It was not all fun and games for me. I went there to present a paper. I actually presented on our blog! I love to talk and write about bugs to anyone who will listen or read and it has been well received!

So, hopefully you bug geeks out there will continue to read and put Southern Arizona on your list of places to visit, you won’t regret it! If you get there, be sure to visit the Arizona-Sonora Desert Museum and the Sonoran Arthropod Studies Institute (SASI). They are the ones who organize and host this wonderful gathering and they rely on our support. Well, until next time, happy bug watching!

100 Years – 100 Objects: Giant Long-legged Katydid

The Houston Museum of Natural Science was founded in 1909 – meaning that the curators of the Houston Museum of Natural Science have been collecting and preserving natural and cultural treasures for a hundred years now. For this yearlong series, our current curators have chosen one hundred exceptional objects from the Museum’s immense storehouse of specimens and artifacts—one for each year of our history. Check back here frequently to learn more about this diverse selection of behind-the-scenes curiosities—we will post the image and description of a new object every few days.

This description is from Nancy, the museum’s director of the Cockrell Butterfly Center and curator of entomology. She’s chosen a selection of objects that represent the rarest and most interesting insects in the Museum’s collections,that we’ll be sharing here – and at 100.hmns.org- throughout the year.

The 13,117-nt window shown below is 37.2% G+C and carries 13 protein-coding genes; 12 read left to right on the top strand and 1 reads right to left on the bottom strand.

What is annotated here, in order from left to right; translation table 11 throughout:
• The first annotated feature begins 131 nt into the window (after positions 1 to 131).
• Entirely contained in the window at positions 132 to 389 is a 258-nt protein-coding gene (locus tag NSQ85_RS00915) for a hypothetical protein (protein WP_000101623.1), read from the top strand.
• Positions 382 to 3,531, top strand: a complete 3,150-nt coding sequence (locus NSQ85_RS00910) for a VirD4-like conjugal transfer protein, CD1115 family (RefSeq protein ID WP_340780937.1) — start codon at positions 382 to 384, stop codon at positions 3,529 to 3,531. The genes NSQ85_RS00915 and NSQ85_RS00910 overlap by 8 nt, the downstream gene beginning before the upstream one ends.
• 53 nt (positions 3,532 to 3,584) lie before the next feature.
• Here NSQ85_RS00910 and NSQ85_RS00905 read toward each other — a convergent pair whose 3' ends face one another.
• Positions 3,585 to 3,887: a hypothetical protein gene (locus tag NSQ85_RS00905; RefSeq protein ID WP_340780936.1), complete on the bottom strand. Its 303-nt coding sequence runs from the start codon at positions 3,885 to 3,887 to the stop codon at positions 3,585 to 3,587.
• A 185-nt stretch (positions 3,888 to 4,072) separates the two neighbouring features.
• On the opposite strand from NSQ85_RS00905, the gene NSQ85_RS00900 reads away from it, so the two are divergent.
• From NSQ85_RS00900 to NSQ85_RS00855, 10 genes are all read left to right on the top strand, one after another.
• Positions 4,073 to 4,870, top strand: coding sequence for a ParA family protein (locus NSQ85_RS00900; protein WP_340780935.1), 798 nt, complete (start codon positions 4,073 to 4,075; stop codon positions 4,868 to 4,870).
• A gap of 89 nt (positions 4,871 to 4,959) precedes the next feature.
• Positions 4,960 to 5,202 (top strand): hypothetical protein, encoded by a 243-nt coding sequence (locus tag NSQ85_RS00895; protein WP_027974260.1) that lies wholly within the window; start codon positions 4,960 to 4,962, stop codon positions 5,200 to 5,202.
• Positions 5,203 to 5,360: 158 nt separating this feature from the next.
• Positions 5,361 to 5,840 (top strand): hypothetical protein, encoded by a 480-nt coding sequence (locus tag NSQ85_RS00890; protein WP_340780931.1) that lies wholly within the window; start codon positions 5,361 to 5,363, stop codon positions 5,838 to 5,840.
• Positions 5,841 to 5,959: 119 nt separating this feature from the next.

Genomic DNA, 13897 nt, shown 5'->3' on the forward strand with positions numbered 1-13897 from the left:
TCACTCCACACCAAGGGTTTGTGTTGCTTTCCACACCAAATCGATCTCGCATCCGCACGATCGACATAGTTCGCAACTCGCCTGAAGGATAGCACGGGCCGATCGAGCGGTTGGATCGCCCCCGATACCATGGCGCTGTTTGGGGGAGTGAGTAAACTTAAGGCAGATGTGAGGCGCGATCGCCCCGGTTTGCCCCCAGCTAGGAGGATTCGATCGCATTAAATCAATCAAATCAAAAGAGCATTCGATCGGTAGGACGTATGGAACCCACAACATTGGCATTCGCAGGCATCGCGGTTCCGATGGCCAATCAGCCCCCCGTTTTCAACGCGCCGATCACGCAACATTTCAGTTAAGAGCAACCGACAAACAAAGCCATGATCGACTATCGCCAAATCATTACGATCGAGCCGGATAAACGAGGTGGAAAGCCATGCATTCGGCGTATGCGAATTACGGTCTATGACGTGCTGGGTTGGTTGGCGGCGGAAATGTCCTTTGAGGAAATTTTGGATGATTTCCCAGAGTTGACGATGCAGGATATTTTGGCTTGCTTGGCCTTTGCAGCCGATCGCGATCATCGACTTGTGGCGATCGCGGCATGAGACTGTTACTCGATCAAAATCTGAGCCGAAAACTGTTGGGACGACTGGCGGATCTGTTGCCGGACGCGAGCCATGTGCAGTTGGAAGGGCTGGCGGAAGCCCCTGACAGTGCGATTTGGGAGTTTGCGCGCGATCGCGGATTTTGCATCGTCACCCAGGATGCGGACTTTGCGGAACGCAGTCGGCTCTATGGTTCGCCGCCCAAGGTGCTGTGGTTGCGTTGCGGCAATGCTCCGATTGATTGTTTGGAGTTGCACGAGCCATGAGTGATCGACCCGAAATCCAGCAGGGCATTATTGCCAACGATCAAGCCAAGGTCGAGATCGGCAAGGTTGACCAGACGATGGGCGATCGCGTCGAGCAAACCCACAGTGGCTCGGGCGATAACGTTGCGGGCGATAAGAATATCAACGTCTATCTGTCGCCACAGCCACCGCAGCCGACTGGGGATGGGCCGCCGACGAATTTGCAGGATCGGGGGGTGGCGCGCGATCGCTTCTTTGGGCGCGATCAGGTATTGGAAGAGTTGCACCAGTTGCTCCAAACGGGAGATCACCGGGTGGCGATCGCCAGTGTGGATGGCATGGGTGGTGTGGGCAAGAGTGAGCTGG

Katydids are related to crickets and grasshoppers, but unlike these relatives, katydids’ wings are folded tent-like over their back.  The extremely long antennae are very sensitive to touch.  Katydids are among the most camouflaged of all insects; their wings look almost exactly like leaves, sometimes bearing spots or even holes.  Most katydids are green, but in the tropics some occur in shades of brown or gray, or even yellow and pink! 

blog-115This species, Macrolyristes corporalis, one of our insect zoo inhabitants but native to the rainforests of Malaysia, is the largest katydid in the world.  The leaf-like wings are at first entire, but as the katydid ages the back edge becomes discolored and eroded, looking like an old or damaged leaf rather than a young fresh one.  Despite its long legs, this species cannot jump well, and it rarely flies.  It is also one of the very loudest insects.  Katydids rub their wings together to “sing” – when this one sings, it sounds like a major machinery malfunction!  Notice the “ears” just below the “knees” on the front pair of legs.                                             

Female katydids have a long sword-like ovipositor (egg-laying organ).  This species inserts its long, narrow eggs (each over ½ inch long) into rotten wood.  We are now rearing our second set of babies!